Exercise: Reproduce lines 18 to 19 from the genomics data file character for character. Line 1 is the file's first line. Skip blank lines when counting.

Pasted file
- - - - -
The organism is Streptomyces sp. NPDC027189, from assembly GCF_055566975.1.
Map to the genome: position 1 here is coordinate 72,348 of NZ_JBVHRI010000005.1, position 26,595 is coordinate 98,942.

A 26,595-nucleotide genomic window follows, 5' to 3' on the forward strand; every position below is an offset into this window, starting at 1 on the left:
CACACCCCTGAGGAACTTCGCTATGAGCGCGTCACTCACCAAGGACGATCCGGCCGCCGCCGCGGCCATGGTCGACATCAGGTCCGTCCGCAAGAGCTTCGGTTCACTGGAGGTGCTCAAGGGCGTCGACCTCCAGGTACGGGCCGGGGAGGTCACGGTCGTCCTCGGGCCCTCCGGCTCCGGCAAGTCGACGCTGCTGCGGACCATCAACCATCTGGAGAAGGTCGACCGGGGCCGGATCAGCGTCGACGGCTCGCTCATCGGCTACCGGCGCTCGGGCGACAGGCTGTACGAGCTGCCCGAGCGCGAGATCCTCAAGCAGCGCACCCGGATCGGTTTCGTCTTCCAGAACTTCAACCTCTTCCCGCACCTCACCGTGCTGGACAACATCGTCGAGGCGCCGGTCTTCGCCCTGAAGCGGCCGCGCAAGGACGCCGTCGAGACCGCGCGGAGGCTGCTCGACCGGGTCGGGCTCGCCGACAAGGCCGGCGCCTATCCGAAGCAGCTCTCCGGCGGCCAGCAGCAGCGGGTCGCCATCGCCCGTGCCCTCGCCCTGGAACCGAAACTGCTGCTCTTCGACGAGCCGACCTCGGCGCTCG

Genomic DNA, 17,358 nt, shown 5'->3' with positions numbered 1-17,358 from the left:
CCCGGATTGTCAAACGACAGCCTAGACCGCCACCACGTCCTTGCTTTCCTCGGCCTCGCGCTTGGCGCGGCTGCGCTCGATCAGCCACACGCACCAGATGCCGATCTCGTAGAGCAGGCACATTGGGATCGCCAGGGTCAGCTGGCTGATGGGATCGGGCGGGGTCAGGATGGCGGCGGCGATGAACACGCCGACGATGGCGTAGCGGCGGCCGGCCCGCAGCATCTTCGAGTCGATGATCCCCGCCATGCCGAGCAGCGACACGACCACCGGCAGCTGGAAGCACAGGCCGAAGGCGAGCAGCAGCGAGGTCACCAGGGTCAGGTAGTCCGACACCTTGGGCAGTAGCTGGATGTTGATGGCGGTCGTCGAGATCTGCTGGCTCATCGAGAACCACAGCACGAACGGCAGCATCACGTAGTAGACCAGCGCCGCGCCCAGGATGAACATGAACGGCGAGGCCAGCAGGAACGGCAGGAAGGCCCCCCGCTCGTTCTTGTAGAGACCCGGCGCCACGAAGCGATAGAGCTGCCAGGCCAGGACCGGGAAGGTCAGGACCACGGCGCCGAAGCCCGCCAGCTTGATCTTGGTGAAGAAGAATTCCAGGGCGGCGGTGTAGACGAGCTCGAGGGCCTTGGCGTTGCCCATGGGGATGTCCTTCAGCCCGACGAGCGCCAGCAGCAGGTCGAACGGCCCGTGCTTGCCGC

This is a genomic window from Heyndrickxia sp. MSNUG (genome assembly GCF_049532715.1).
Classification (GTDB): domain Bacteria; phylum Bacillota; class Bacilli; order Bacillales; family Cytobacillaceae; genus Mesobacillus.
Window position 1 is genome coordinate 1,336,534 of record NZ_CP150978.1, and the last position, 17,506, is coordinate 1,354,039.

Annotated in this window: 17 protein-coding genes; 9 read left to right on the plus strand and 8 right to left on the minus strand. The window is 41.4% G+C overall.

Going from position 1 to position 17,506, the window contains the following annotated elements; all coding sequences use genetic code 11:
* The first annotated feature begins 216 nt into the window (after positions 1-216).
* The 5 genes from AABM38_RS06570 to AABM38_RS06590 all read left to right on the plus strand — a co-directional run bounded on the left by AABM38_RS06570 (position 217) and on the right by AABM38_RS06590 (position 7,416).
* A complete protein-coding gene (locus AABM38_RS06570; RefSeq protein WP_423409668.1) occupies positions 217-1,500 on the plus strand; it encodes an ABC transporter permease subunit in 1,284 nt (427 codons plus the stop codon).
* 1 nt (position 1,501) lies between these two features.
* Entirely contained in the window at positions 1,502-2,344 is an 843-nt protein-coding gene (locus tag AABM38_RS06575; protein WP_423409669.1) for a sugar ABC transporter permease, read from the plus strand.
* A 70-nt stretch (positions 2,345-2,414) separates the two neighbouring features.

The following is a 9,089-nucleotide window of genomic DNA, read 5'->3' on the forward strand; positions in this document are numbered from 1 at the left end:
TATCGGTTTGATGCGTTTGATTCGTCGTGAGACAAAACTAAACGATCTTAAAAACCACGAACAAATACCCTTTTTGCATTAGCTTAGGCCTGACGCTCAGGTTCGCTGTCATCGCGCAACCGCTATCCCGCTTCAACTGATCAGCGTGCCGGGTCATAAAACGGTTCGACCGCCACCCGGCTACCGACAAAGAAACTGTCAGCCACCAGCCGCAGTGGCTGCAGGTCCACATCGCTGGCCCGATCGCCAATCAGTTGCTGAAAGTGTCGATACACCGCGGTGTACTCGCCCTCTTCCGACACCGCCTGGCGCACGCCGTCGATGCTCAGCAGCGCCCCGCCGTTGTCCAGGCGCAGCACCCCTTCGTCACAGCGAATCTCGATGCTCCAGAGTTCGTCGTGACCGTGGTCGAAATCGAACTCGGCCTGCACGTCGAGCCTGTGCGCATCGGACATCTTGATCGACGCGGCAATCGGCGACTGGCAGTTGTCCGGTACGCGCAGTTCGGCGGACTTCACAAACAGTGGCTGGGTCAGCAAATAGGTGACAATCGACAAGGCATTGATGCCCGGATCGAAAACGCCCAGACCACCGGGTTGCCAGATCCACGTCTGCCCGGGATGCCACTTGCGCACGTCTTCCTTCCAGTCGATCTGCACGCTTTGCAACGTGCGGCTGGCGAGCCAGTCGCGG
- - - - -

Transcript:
The following is a 9,089-nucleotide window of genomic DNA, read 5'->3' on the forward strand; positions in this document are numbered from 1 at the left end:
TATCGGTTTGATGCGTTTGATTCGTCGTGAGACAAAACTAAACGATCTTAAAAACCACGAACAAATACCCTTTTTGCATTAGCTTAGGCCTGACGCTCAGGTTCGCTGTCATCGCGCAACCGCTATCCCGCTTCAACTGATCAGCGTGCCGGGTCATAAAACGGTTCGACCGCCACCCGGCTACCGACAAAGAAACTGTCAGCCACCAGCCGCAGTGGCTGCAGGTCCACATCGCTGGCCCGATCGCCAATCAGTTGCTGAAAGTGTCGATACACCGCGGTGTACTCGCCCTCTTCCGACACCGCCTGGCGCACGCCGTCGATGCTCAGCAGCGCCCCGCCGTTGTCCAGGCGCAGCACCCCTTCGTCACAGCGAATCTCGATGCTCCAGAGTTCGTCGTGACCGTGGTCGAAATCGAACTCGGCCTGCACGTCGAGCCTGTGCGCATCGGACATCTTGATCGACGCGGCAATCGGCGACTGGCAGTTGTCCGGTACGCGCAGTTCGGCGGACTTCACAAACAGTGGCTGGGTCAGCAAATAGGTGACAATCGACAAGGCATTGATGCCCGGATCGAAAACGCCCAGACCACCGGGTTGCCAGATCCACGTCTGCCCGGGATGCCACTTGCGCACGTCTTCCTTCCAGTCGATCTGCACGCTTTGCAACGTGCGGCTGGCGAGCCAGTCGCGG